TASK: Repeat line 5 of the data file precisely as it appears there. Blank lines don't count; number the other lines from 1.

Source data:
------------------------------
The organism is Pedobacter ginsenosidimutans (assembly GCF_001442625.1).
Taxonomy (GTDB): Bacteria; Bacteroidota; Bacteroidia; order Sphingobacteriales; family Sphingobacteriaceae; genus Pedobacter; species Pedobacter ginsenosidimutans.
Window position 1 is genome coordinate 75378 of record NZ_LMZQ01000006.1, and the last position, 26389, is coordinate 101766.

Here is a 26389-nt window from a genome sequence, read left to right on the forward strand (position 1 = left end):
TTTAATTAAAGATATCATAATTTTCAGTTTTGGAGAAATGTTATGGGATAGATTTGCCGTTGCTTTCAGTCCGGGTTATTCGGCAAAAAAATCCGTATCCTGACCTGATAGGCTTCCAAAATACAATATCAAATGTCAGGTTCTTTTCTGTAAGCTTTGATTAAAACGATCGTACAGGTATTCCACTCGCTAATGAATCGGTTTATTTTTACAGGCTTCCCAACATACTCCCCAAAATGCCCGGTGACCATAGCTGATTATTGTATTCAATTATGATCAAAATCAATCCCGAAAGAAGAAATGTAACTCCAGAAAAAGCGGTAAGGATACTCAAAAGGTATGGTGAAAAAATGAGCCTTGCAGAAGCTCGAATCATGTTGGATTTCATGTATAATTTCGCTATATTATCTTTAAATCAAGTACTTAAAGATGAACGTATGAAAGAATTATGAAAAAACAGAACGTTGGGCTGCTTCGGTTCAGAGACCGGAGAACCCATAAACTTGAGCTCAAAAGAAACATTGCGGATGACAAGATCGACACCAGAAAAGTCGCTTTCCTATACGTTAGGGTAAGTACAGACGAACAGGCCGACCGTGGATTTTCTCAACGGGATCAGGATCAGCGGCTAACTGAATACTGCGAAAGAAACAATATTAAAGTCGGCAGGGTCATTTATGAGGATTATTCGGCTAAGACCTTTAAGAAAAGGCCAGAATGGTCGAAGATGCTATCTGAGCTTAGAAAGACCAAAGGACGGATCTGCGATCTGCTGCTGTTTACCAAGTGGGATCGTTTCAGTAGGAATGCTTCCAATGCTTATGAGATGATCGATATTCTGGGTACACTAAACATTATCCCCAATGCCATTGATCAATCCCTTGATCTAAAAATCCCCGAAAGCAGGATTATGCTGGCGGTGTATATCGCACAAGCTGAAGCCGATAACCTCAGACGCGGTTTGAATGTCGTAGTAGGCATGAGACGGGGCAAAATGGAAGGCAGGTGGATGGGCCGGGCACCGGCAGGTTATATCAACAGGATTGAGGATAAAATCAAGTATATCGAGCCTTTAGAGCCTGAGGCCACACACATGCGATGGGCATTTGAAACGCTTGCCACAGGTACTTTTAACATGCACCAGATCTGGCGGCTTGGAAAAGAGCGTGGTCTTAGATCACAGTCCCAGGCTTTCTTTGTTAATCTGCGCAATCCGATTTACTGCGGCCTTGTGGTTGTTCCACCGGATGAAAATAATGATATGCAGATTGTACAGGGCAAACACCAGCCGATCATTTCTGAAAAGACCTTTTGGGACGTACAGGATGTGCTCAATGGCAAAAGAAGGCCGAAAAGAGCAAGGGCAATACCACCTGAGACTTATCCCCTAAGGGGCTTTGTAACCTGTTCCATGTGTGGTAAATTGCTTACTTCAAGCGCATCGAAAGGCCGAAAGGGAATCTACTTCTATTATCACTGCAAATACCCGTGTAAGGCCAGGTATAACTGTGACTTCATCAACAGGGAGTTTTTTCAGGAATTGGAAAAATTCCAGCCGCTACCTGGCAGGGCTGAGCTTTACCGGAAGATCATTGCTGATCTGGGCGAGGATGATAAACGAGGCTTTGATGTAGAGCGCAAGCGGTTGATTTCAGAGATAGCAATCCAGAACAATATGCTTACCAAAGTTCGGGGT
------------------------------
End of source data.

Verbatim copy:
TTTAATTAAAGATATCATAATTTTCAGTTTTGGAGAAATGTTATGGGATAGATTTGCCGTTGCTTTCAGTCCGGGTTATTCGGCAAAAAAATCCGTATCCTGACCTGATAGGCTTCCAAAATACAATATCAAATGTCAGGTTCTTTTCTGTAAGCTTTGATTAAAACGATCGTACAGGTATTCCACTCGCTAATGAATCGGTTTATTTTTACAGGCTTCCCAACATACTCCCCAAAATGCCCGGTGACCATAGCTGATTATTGTATTCAATTATGATCAAAATCAATCCCGAAAGAAGAAATGTAACTCCAGAAAAAGCGGTAAGGATACTCAAAAGGTATGGTGAAAAAATGAGCCTTGCAGAAGCTCGAATCATGTTGGATTTCATGTATAATTTCGCTATATTATCTTTAAATCAAGTACTTAAAGATGAACGTATGAAAGAATTATGAAAAAACAGAACGTTGGGCTGCTTCGGTTCAGAGACCGGAGAACCCATAAACTTGAGCTCAAAAGAAACATTGCGGATGACAAGATCGACACCAGAAAAGTCGCTTTCCTATACGTTAGGGTAAGTACAGACGAACAGGCCGACCGTGGATTTTCTCAACGGGATCAGGATCAGCGGCTAACTGAATACTGCGAAAGAAACAATATTAAAGTCGGCAGGGTCATTTATGAGGATTATTCGGCTAAGACCTTTAAGAAAAGGCCAGAATGGTCGAAGATGCTATCTGAGCTTAGAAAGACCAAAGGACGGATCTGCGATCTGCTGCTGTTTACCAAGTGGGATCGTTTCAGTAGGAATGCTTCCAATGCTTATGAGATGATCGATATTCTGGGTACACTAAACATTATCCCCAATGCCATTGATCAATCCCTTGATCTAAAAATCCCCGAAAGCAGGATTATGCTGGCGGTGTATATCGCACAAGCTGAAGCCGATAACCTCAGACGCGGTTTGAATGTCGTAGTAGGCATGAGACGGGGCAAAATGGAAGGCAGGTGGATGGGCCGGGCACCGGCAGGTTATATCAACAGGATTGAGGATAAAATCAAGTATATCGAGCCTTTAGAGCCTGAGGCCACACACATGCGATGGGCATTTGAAACGCTTGCCACAGGTACTTTTAACATGCACCAGATCTGGCGGCTTGGAAAAGAGCGTGGTCTTAGATCACAGTCCCAGGCTTTCTTTGTTAATCTGCGCAATCCGATTTACTGCGGCCTTGTGGTTGTTCCACCGGATGAAAATAATGATATGCAGATTGTACAGGGCAAACACCAGCCGATCATTTCTGAAAAGACCTTTTGGGACGTACAGGATGTGCTCAATGGCAAAAGAAGGCCGAAAAGAGCAAGGGCAATACCACCTGAGACTTATCCCCTAAGGGGCTTTGTAACCTGTTCCATGTGTGGTAAATTGCTTACTTCAAGCGCATCGAAAGGCCGAAAGGGAATCTACTTCTATTATCACTGCAAATACCCGTGTAAGGCCAGGTATAACTGTGACTTCATCAACAGGGAGTTTTTTCAGGAATTGGAAAAATTCCAGCCGCTACCTGGCAGGGCTGAGCTTTACCGGAAGATCATTGCTGATCTGGGCGAGGATGATAAACGAGGCTTTGATGTAGAGCGCAAGCGGTTGATTTCAGAGATAGCAATCCAGAACAATATGCTTACCAAAGTTCGGGGT